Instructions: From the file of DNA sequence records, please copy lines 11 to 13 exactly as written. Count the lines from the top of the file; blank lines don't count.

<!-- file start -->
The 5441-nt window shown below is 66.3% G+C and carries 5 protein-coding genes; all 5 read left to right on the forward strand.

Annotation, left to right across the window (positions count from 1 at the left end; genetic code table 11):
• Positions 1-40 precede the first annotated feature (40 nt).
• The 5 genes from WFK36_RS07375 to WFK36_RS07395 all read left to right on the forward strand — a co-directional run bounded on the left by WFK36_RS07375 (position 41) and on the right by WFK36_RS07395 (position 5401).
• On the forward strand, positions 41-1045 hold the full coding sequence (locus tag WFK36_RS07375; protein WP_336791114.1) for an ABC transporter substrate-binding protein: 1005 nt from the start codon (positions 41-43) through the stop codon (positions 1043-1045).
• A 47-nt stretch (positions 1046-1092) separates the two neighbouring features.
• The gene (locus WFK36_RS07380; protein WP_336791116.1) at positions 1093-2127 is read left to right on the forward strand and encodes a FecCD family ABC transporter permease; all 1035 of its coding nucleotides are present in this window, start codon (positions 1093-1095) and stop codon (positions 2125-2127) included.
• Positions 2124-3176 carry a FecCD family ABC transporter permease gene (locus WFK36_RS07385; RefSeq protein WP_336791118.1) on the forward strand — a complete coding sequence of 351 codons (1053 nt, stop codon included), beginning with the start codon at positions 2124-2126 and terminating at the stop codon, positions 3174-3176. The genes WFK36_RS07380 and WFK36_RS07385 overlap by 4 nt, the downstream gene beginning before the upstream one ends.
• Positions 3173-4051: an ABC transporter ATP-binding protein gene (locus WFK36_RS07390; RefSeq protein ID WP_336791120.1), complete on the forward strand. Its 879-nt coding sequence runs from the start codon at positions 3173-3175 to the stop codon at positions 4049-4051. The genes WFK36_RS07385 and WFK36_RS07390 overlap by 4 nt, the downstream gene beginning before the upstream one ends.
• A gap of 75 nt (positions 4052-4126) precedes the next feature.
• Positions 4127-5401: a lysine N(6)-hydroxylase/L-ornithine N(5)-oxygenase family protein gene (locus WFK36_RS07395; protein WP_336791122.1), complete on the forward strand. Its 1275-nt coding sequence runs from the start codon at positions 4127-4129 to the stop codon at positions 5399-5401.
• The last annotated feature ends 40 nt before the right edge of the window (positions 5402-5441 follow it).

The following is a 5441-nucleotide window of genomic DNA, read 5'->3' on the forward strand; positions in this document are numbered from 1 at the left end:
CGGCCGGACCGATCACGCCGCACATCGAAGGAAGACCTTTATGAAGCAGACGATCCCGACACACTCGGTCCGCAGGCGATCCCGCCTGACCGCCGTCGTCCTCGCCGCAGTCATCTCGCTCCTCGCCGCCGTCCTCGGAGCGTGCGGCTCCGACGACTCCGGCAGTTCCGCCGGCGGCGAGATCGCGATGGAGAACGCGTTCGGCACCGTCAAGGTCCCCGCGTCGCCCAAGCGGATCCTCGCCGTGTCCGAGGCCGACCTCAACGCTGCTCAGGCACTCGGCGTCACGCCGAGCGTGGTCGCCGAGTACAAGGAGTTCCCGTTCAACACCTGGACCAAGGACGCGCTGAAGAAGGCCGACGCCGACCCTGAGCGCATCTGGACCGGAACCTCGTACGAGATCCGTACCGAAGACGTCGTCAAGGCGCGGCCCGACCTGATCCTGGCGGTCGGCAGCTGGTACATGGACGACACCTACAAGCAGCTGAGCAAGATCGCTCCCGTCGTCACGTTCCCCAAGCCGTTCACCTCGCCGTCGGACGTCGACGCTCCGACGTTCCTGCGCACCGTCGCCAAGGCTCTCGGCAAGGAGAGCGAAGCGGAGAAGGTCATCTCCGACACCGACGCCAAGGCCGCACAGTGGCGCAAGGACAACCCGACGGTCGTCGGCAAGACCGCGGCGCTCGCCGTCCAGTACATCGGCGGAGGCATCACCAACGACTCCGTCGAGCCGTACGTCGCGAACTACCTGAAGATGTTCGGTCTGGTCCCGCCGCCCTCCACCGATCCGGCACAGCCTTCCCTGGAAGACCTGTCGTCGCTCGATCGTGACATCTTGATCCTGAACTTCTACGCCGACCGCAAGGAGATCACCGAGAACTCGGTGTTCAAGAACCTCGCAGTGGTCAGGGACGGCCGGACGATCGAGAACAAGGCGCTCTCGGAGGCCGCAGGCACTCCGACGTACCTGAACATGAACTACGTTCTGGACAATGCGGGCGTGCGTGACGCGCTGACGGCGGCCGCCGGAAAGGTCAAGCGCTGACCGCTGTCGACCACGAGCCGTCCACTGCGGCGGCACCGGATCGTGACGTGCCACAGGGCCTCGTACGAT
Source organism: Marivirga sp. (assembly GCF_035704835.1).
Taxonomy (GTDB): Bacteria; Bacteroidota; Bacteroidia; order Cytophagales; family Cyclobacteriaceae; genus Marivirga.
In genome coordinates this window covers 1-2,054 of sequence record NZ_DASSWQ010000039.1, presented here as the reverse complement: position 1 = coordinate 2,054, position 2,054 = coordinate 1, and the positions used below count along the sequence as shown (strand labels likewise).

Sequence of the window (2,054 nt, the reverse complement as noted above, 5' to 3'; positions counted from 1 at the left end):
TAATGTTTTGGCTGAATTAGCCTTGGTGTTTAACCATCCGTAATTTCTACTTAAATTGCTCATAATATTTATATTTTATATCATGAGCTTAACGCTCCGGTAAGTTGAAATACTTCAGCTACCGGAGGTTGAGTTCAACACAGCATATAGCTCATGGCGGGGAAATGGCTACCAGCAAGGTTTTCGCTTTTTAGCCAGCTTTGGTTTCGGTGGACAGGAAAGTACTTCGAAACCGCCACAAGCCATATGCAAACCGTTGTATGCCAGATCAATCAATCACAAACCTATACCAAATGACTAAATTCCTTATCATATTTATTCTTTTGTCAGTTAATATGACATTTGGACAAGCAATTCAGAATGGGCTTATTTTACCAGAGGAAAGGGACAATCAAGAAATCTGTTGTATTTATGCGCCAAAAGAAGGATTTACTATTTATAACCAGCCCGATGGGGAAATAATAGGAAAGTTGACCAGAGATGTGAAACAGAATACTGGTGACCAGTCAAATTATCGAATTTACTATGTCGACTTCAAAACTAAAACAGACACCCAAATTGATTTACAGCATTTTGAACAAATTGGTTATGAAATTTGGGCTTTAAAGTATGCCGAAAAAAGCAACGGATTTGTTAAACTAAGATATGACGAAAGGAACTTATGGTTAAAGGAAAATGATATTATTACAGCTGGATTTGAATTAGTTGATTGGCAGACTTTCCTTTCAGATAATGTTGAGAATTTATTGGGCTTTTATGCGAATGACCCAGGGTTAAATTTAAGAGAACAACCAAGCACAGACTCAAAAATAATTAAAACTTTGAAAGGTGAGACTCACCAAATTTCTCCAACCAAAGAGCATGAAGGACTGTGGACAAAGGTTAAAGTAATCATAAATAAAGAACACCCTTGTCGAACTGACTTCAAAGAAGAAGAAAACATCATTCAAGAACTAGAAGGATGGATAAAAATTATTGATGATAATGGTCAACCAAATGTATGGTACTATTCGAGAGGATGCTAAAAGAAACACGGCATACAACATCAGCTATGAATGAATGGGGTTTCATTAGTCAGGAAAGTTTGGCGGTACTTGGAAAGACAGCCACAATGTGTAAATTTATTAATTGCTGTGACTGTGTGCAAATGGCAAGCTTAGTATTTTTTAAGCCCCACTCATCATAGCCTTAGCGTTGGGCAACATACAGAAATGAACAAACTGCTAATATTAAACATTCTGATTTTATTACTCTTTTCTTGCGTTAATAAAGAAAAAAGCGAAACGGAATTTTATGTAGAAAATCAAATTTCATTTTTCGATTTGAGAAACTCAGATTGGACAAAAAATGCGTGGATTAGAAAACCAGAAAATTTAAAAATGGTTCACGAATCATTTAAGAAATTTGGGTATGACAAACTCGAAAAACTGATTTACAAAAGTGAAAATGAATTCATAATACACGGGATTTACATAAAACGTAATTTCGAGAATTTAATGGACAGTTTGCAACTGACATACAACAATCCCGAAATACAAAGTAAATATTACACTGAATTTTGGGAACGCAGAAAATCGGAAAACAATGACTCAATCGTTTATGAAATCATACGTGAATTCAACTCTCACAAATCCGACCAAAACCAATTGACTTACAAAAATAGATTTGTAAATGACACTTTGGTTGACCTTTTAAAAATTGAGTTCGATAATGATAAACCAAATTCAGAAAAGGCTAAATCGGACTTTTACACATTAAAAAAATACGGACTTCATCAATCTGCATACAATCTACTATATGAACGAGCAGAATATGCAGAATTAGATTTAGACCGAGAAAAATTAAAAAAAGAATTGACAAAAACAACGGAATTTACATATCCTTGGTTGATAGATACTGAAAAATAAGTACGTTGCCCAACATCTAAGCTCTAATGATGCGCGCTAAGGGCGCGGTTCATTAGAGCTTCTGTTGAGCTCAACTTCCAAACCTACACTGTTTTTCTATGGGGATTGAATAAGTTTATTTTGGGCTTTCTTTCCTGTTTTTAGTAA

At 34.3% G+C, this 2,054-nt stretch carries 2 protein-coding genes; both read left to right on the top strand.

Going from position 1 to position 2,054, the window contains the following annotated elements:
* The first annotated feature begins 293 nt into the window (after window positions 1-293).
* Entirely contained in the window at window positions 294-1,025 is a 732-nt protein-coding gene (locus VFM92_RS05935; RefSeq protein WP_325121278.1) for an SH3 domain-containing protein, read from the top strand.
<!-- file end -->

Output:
• Positions 4127-5401: a lysine N(6)-hydroxylase/L-ornithine N(5)-oxygenase family protein gene (locus WFK36_RS07395; protein WP_336791122.1), complete on the forward strand. Its 1275-nt coding sequence runs from the start codon at positions 4127-4129 to the stop codon at positions 5399-5401.
• The last annotated feature ends 40 nt before the right edge of the window (positions 5402-5441 follow it).

The following is a 5441-nucleotide window of genomic DNA, read 5'->3' on the forward strand; positions in this document are numbered from 1 at the left end: